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Hanoi set to implement global tax structures

Tan KW
Publish date: Thu, 23 Mar 2023, 08:18 AM
Tan KW
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HANOI: Vietnam will adjust its investment policies to adapt to the global minimum tax rate and remain an attractive destination for investment.

This news comes amid concerns about the competitive advantage developing countries have in attracting foreign investment through tax incentives.

The global minimum tax was Pillar Two of the Organisation for Economic Co-operation and Development’s (OECD) base erosion and profit-shifting framework.

To date, it has drawn the participation of over 140 countries and jurisdictions, including Vietnam.

It aims to reform international tax rules and ensure that multinational enterprises pay a fair share of tax wherever they operate through the establishment of a global minimum effective corporate tax rate of 15% for those with annual revenue of €750mil , starting in 2024.

Do Van Su, deputy director of the Foreign Investment Agency in the Planning and Investment Ministry, said: “The global situation is changing rapidly with unpredictable and complicated developments, negatively affecting the economic prospects and budget revenues of many countries.”

In addition, the rapid development of information and technology and the emergence of new economic models allowed multinational companies to take advantage of policy loopholes to avoid tax obligations.

This was being done by transferring profits from countries with a high tax rate to counties with lower tax rates, or transfer pricing, he said.

The competition for attracting investment among capital-importing countries was in a race to the bottom, he said.

In Vietnam, tax incentives were being used as a financial leverage tool to influence investment trends.

Vietnam’s corporate income tax incentives are considered attractive compared to other countries in the region.

Specifically, the common corporate income tax is 20%, higher than the global minimum tax rate. The preferential rates of 10%, 15% and 17% were applied depending on the industries, sizes and locations of the investment. Notably, some investors were given special rates of just 5%, 7% and 9%. Other incentives included tax exemption and a 50% reduction.

When the global minimum tax comes into force, tax incentives will no longer give Vietnam a competitive advantage in attracting investment, Su said. This rule, moreover, affected the management of existing foreign-invested enterprises.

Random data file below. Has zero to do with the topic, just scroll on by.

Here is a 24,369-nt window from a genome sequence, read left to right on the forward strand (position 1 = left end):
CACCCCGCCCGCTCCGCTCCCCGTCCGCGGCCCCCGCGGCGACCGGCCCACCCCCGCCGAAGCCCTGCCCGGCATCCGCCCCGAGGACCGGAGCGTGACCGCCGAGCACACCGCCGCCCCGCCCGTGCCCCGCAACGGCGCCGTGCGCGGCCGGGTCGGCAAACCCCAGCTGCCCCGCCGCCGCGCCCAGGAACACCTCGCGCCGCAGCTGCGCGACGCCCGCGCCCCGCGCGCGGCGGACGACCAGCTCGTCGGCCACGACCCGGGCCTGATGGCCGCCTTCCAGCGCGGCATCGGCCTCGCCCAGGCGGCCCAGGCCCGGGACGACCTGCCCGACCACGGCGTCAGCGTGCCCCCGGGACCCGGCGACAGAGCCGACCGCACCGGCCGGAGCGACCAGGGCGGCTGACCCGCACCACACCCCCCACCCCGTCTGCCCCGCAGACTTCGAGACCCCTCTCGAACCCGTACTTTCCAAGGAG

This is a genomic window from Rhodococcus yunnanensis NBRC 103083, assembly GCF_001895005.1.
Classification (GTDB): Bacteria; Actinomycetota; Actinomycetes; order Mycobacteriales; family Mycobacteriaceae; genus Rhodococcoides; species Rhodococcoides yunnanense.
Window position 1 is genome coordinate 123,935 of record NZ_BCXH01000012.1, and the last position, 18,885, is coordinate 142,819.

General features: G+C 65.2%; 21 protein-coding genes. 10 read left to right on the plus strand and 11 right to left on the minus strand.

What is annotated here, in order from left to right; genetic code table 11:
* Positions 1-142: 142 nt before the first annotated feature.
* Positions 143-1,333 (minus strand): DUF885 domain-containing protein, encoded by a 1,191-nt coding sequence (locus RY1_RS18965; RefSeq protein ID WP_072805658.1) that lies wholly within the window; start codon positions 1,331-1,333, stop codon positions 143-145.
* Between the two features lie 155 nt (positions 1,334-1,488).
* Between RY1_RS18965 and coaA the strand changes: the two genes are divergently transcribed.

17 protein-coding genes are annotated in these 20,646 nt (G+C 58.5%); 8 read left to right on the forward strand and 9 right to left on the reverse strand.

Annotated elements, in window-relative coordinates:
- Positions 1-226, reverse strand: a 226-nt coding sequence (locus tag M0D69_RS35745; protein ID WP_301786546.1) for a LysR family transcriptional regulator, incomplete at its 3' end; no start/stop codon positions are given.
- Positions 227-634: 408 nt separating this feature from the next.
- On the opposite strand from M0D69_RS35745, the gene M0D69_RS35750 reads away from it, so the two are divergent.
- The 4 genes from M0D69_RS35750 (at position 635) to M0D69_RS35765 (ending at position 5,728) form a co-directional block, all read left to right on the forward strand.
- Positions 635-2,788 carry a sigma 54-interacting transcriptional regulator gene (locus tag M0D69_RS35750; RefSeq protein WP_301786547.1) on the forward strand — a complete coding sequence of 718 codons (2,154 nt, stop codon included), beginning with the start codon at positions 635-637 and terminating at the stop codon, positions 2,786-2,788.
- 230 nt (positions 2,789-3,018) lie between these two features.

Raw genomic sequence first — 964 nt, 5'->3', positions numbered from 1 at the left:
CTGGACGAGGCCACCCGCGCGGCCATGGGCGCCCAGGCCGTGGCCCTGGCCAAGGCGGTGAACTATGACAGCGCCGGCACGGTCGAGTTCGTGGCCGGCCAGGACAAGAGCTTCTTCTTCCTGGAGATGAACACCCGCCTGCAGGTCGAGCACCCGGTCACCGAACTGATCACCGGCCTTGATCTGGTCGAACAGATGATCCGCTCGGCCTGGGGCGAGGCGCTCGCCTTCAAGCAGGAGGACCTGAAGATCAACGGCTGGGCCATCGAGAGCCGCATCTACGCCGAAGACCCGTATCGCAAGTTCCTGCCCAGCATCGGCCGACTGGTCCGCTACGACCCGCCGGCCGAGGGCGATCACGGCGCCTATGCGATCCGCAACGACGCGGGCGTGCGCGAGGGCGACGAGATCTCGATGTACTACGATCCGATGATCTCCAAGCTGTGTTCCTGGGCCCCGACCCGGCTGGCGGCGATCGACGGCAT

This fact required Vietnam to find solutions to adapt to the global minimum tax and develop new investment promotion policies.

According to Takeo Nakajima, chief representative of the Japan External Trade Organisation (Jetro) in Hanoi, when investing in a country, an investor considers a number of factors, especially tax incentives.

The implementation of the global minimum tax rate would have a direct impact on the business operation, thus, it was important for Vietnam to raise policies early to maintain its attractiveness and adapt to the global minimum tax.

Besides this, the investment environment and market growth potential were other factors taken into consideration.

He cited a survey by Jetro that found that 24% of participant enterprises found Vietnam’s investment environment attractive in terms of tax, but around 60% said that, like some countries in Asean, the implementation of tax policies in Vietnam was not really effective.

Predicting that the capital flow from small and medium-sized enterprises would increase, he said Vietnam should maintain the tax incentives for those who were not subject to the global minimum tax.

While corporate income tax incentives were no longer an advantage, Vietnam could not delay the formulation of other policies to attract foreign investment.

Yasuhisa Taninaka, from the Japanese Chamber of Commerce and Industry in Vietnam, said that enterprises would see the total cost when investing in Vietnam, not only corporate income tax.

He proposed that reductions in personal income tax rates would be put into consideration as the rates remained high in Vietnam.

 - ANN

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